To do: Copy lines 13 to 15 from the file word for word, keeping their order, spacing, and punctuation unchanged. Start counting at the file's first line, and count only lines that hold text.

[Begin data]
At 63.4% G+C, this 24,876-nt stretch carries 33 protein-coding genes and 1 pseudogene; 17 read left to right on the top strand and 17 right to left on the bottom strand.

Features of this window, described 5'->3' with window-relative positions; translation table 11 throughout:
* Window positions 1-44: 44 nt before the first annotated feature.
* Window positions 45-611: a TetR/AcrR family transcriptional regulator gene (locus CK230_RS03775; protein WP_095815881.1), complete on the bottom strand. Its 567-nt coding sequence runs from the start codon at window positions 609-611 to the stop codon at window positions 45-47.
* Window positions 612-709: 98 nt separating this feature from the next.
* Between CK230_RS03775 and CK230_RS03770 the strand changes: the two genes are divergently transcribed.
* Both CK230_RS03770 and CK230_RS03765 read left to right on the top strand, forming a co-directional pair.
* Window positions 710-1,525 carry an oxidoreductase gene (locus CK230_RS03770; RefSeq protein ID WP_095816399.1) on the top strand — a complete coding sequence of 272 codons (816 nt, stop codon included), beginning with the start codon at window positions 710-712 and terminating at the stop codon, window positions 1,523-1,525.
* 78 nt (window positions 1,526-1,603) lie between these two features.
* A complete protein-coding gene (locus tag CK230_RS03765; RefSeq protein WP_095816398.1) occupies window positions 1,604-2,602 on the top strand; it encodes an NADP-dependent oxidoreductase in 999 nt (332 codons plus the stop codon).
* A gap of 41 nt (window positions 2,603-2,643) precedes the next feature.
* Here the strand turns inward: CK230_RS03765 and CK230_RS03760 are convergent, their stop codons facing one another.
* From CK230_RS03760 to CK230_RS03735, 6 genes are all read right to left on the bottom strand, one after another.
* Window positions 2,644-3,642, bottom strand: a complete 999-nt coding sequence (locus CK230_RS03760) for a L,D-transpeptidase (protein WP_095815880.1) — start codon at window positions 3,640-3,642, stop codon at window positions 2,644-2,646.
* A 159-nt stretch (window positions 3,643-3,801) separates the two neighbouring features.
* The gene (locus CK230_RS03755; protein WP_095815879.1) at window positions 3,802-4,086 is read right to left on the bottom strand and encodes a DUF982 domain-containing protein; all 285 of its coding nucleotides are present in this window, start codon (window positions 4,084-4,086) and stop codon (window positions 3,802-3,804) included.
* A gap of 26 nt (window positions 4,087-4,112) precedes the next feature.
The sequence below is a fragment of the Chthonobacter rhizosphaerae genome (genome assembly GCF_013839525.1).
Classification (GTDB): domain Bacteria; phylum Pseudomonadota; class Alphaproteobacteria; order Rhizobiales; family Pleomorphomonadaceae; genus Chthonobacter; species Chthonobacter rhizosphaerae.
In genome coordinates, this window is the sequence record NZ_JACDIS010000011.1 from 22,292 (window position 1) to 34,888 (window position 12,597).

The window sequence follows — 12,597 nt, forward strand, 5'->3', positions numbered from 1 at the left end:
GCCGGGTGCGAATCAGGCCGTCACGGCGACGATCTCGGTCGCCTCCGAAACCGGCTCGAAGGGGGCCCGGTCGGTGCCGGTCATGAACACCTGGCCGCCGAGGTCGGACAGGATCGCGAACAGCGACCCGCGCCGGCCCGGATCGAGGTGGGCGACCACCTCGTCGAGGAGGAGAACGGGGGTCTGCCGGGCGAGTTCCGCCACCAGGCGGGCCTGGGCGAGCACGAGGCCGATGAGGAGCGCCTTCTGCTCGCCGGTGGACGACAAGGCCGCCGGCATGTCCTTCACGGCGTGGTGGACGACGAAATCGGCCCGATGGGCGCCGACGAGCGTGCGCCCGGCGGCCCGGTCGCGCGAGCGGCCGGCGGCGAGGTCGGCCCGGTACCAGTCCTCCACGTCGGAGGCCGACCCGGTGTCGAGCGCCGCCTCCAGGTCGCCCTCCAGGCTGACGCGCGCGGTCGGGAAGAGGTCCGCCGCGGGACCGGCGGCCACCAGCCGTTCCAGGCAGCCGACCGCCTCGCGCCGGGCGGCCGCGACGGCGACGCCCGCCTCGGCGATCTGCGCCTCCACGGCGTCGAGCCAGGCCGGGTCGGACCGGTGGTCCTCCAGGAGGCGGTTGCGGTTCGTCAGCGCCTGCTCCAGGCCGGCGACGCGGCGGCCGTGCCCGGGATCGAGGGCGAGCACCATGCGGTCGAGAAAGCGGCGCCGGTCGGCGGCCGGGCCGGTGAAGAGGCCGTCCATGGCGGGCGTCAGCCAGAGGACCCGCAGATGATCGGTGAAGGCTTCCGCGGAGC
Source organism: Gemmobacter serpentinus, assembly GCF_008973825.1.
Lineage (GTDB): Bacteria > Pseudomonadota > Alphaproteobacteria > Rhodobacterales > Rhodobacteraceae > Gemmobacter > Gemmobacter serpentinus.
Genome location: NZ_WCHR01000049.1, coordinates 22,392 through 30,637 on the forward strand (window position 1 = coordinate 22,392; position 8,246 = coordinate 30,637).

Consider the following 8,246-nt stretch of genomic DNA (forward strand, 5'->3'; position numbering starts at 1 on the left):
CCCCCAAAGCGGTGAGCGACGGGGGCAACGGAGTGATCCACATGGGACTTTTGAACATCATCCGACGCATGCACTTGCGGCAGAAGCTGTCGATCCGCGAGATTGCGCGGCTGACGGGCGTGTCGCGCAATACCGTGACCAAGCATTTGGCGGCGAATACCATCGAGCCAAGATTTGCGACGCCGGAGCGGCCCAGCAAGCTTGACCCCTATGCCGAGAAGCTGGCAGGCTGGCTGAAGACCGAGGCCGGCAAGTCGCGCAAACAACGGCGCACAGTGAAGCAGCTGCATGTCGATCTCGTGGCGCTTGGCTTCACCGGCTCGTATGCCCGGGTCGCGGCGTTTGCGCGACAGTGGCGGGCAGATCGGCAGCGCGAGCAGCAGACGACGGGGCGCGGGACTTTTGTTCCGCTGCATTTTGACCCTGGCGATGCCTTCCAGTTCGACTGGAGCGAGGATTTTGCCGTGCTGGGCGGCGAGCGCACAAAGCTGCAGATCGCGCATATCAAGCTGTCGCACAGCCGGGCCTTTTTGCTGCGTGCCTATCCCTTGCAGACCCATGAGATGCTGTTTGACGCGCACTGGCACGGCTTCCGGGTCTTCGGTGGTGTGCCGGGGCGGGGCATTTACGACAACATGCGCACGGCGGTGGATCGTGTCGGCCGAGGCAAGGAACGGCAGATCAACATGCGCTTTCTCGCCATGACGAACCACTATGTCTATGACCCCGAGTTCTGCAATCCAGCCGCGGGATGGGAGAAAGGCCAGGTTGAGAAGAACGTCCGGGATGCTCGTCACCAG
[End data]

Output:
* From CK230_RS03760 to CK230_RS03735, 6 genes are all read right to left on the bottom strand, one after another.
* Window positions 2,644-3,642, bottom strand: a complete 999-nt coding sequence (locus CK230_RS03760) for a L,D-transpeptidase (protein WP_095815880.1) — start codon at window positions 3,640-3,642, stop codon at window positions 2,644-2,646.
* A 159-nt stretch (window positions 3,643-3,801) separates the two neighbouring features.